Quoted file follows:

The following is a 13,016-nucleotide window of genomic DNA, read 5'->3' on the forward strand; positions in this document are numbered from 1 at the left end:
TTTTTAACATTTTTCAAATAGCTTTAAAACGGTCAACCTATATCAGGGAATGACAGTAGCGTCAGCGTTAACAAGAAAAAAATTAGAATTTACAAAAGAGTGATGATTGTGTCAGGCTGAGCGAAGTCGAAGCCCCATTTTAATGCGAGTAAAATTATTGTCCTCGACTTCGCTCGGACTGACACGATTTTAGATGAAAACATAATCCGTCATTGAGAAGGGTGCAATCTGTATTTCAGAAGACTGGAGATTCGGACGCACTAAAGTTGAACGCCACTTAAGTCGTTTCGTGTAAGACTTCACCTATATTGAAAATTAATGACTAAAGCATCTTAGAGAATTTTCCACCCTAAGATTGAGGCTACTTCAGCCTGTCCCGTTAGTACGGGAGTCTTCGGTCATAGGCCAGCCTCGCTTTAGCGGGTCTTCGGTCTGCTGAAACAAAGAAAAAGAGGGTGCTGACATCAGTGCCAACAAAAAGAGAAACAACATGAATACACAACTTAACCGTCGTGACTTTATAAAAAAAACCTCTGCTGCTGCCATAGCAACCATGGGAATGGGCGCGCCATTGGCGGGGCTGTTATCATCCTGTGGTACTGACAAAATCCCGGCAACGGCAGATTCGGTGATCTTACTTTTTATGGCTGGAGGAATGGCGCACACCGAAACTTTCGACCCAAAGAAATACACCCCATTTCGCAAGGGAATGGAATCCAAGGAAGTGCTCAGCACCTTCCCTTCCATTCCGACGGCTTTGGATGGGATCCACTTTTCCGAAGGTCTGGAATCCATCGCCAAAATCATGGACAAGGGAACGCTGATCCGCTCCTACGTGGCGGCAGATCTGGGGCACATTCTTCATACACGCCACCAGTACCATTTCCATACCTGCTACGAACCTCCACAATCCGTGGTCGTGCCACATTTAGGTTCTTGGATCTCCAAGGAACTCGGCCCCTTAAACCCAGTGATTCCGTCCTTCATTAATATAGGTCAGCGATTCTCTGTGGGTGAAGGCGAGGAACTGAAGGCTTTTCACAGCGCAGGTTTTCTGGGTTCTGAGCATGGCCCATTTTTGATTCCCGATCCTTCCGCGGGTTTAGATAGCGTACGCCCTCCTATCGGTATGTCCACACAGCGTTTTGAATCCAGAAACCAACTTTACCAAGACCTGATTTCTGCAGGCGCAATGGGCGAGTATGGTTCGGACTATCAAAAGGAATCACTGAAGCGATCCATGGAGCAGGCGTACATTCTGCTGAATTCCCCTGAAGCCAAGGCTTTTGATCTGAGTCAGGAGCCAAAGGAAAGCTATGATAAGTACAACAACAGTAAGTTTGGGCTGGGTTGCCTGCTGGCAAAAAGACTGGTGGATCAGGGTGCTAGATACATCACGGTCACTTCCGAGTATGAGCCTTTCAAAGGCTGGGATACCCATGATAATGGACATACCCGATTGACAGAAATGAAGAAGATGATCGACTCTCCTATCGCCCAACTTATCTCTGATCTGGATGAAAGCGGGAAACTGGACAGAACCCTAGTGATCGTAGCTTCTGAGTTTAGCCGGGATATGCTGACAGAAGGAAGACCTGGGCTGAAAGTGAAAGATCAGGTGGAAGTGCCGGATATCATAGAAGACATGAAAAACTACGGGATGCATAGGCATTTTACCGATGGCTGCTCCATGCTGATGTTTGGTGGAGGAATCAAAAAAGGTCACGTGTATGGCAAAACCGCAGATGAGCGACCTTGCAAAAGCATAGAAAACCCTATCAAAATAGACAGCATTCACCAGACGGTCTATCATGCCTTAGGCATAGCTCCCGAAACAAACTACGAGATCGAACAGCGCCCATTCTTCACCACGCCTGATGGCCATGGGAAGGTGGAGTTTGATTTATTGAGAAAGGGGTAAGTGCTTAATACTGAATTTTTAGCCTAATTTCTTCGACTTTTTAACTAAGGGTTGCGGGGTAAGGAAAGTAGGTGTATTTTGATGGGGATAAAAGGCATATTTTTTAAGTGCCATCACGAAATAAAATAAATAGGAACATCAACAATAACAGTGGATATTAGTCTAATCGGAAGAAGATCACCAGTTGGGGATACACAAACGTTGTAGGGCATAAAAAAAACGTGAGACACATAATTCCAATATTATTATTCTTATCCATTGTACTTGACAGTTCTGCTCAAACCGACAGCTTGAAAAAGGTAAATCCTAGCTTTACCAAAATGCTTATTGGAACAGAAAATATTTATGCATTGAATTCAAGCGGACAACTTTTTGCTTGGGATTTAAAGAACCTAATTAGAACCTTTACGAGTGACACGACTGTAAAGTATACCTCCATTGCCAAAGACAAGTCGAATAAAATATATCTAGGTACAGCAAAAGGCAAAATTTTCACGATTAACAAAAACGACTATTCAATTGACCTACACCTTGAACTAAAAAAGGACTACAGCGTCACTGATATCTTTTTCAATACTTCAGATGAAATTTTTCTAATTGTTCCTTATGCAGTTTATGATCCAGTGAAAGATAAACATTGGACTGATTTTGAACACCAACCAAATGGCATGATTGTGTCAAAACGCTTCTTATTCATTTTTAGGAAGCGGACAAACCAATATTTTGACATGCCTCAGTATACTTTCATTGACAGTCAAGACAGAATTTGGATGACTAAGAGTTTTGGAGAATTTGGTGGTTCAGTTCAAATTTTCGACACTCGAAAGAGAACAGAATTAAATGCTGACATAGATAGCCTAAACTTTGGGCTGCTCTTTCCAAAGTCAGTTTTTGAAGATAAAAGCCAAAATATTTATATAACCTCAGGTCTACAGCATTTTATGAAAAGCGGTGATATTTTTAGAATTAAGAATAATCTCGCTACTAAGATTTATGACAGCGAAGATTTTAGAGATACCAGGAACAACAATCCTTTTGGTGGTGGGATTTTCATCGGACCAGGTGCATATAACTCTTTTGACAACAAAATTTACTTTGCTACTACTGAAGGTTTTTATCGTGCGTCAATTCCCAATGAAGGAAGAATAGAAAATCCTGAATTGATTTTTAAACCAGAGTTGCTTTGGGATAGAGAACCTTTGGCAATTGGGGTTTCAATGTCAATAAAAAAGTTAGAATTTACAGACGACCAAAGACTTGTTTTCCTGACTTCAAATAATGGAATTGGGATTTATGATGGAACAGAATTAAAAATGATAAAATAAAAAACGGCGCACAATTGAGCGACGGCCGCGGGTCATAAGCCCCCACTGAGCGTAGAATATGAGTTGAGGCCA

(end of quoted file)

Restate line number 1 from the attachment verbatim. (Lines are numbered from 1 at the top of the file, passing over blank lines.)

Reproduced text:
The following is a 13,016-nucleotide window of genomic DNA, read 5'->3' on the forward strand; positions in this document are numbered from 1 at the left end: